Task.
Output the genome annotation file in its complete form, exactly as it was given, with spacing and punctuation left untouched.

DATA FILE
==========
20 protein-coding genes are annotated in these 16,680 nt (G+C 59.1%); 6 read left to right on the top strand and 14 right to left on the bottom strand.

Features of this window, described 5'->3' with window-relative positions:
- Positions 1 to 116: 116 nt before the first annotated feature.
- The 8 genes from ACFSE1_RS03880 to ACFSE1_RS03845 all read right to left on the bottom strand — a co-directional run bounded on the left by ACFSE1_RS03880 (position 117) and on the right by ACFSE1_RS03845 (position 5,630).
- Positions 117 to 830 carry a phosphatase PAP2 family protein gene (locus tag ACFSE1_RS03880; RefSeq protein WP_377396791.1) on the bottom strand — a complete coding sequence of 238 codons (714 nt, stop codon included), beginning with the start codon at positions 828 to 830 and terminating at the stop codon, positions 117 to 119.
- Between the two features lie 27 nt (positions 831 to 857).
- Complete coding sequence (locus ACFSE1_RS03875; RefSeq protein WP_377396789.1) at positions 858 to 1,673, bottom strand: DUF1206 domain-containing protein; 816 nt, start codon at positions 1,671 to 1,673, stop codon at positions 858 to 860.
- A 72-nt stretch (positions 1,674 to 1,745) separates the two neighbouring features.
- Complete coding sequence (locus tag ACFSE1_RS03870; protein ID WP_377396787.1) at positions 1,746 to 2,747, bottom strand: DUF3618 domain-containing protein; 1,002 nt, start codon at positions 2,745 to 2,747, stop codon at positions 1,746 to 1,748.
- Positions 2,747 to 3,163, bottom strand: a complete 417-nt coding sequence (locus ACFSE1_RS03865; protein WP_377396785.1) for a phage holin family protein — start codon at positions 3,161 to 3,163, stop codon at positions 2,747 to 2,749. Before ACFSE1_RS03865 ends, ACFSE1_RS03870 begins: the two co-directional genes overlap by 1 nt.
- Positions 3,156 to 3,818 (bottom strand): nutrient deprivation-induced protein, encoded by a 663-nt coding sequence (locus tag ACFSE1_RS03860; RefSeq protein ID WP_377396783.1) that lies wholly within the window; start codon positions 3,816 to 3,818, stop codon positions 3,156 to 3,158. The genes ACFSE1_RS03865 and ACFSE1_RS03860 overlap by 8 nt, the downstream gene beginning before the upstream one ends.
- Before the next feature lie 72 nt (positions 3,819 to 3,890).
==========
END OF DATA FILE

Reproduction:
20 protein-coding genes are annotated in these 16,680 nt (G+C 59.1%); 6 read left to right on the top strand and 14 right to left on the bottom strand.

Features of this window, described 5'->3' with window-relative positions:
- Positions 1 to 116: 116 nt before the first annotated feature.
- The 8 genes from ACFSE1_RS03880 to ACFSE1_RS03845 all read right to left on the bottom strand — a co-directional run bounded on the left by ACFSE1_RS03880 (position 117) and on the right by ACFSE1_RS03845 (position 5,630).
- Positions 117 to 830 carry a phosphatase PAP2 family protein gene (locus tag ACFSE1_RS03880; RefSeq protein WP_377396791.1) on the bottom strand — a complete coding sequence of 238 codons (714 nt, stop codon included), beginning with the start codon at positions 828 to 830 and terminating at the stop codon, positions 117 to 119.
- Between the two features lie 27 nt (positions 831 to 857).
- Complete coding sequence (locus ACFSE1_RS03875; RefSeq protein WP_377396789.1) at positions 858 to 1,673, bottom strand: DUF1206 domain-containing protein; 816 nt, start codon at positions 1,671 to 1,673, stop codon at positions 858 to 860.
- A 72-nt stretch (positions 1,674 to 1,745) separates the two neighbouring features.
- Complete coding sequence (locus tag ACFSE1_RS03870; protein ID WP_377396787.1) at positions 1,746 to 2,747, bottom strand: DUF3618 domain-containing protein; 1,002 nt, start codon at positions 2,745 to 2,747, stop codon at positions 1,746 to 1,748.
- Positions 2,747 to 3,163, bottom strand: a complete 417-nt coding sequence (locus ACFSE1_RS03865; protein WP_377396785.1) for a phage holin family protein — start codon at positions 3,161 to 3,163, stop codon at positions 2,747 to 2,749. Before ACFSE1_RS03865 ends, ACFSE1_RS03870 begins: the two co-directional genes overlap by 1 nt.
- Positions 3,156 to 3,818 (bottom strand): nutrient deprivation-induced protein, encoded by a 663-nt coding sequence (locus tag ACFSE1_RS03860; RefSeq protein ID WP_377396783.1) that lies wholly within the window; start codon positions 3,816 to 3,818, stop codon positions 3,156 to 3,158. The genes ACFSE1_RS03865 and ACFSE1_RS03860 overlap by 8 nt, the downstream gene beginning before the upstream one ends.
- Before the next feature lie 72 nt (positions 3,819 to 3,890).